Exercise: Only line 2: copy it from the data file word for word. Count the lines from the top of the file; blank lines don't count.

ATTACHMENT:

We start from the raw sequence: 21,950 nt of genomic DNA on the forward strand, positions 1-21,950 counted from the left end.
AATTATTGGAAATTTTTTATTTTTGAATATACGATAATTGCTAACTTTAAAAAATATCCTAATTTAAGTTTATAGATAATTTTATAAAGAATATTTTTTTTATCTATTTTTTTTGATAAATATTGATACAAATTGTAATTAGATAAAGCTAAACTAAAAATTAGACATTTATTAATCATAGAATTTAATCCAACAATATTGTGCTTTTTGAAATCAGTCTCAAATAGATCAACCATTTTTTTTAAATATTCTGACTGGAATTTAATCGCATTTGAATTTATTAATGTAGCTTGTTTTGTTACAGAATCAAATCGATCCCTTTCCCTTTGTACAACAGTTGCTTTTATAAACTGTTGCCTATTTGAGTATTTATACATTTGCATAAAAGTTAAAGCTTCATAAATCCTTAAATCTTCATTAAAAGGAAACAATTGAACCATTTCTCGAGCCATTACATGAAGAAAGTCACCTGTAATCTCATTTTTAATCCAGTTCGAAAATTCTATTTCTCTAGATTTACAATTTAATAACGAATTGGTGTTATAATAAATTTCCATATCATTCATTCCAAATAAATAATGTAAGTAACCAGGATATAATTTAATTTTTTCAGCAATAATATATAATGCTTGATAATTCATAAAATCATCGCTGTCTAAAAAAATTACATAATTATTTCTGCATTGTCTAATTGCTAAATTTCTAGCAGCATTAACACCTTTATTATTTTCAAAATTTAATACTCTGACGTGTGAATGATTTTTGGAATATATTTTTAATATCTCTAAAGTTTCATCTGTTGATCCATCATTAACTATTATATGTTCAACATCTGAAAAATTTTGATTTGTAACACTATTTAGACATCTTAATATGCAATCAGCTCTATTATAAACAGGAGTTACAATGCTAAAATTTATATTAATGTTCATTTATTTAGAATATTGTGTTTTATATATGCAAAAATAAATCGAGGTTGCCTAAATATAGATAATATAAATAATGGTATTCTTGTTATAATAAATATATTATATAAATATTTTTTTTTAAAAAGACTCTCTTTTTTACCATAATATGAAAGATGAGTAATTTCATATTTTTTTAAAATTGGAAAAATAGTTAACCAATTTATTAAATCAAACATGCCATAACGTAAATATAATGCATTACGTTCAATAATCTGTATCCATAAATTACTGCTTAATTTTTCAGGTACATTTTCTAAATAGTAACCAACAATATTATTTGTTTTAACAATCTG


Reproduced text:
AATTATTGGAAATTTTTTATTTTTGAATATACGATAATTGCTAACTTTAAAAAATATCCTAATTTAAGTTTATAGATAATTTTATAAAGAATATTTTTTTTATCTATTTTTTTTGATAAATATTGATACAAATTGTAATTAGATAAAGCTAAACTAAAAATTAGACATTTATTAATCATAGAATTTAATCCAACAATATTGTGCTTTTTGAAATCAGTCTCAAATAGATCAACCATTTTTTTTAAATATTCTGACTGGAATTTAATCGCATTTGAATTTATTAATGTAGCTTGTTTTGTTACAGAATCAAATCGATCCCTTTCCCTTTGTACAACAGTTGCTTTTATAAACTGTTGCCTATTTGAGTATTTATACATTTGCATAAAAGTTAAAGCTTCATAAATCCTTAAATCTTCATTAAAAGGAAACAATTGAACCATTTCTCGAGCCATTACATGAAGAAAGTCACCTGTAATCTCATTTTTAATCCAGTTCGAAAATTCTATTTCTCTAGATTTACAATTTAATAACGAATTGGTGTTATAATAAATTTCCATATCATTCATTCCAAATAAATAATGTAAGTAACCAGGATATAATTTAATTTTTTCAGCAATAATATATAATGCTTGATAATTCATAAAATCATCGCTGTCTAAAAAAATTACATAATTATTTCTGCATTGTCTAATTGCTAAATTTCTAGCAGCATTAACACCTTTATTATTTTCAAAATTTAATACTCTGACGTGTGAATGATTTTTGGAATATATTTTTAATATCTCTAAAGTTTCATCTGTTGATCCATCATTAACTATTATATGTTCAACATCTGAAAAATTTTGATTTGTAACACTATTTAGACATCTTAATATGCAATCAGCTCTATTATAAACAGGAGTTACAATGCTAAAATTTATATTAATGTTCATTTATTTAGAATATTGTGTTTTATATATGCAAAAATAAATCGAGGTTGCCTAAATATAGATAATATAAATAATGGTATTCTTGTTATAATAAATATATTATATAAATATTTTTTTTTAAAAAGACTCTCTTTTTTACCATAATATGAAAGATGAGTAATTTCATATTTTTTTAAAATTGGAAAAATAGTTAACCAATTTATTAAATCAAACATGCCATAACGTAAATATAATGCATTACGTTCAATAATCTGTATCCATAAATTACTGCTTAATTTTTCAGGTACATTTTCTAAATAGTAACCAACAATATTATTTGTTTTAACAATCTG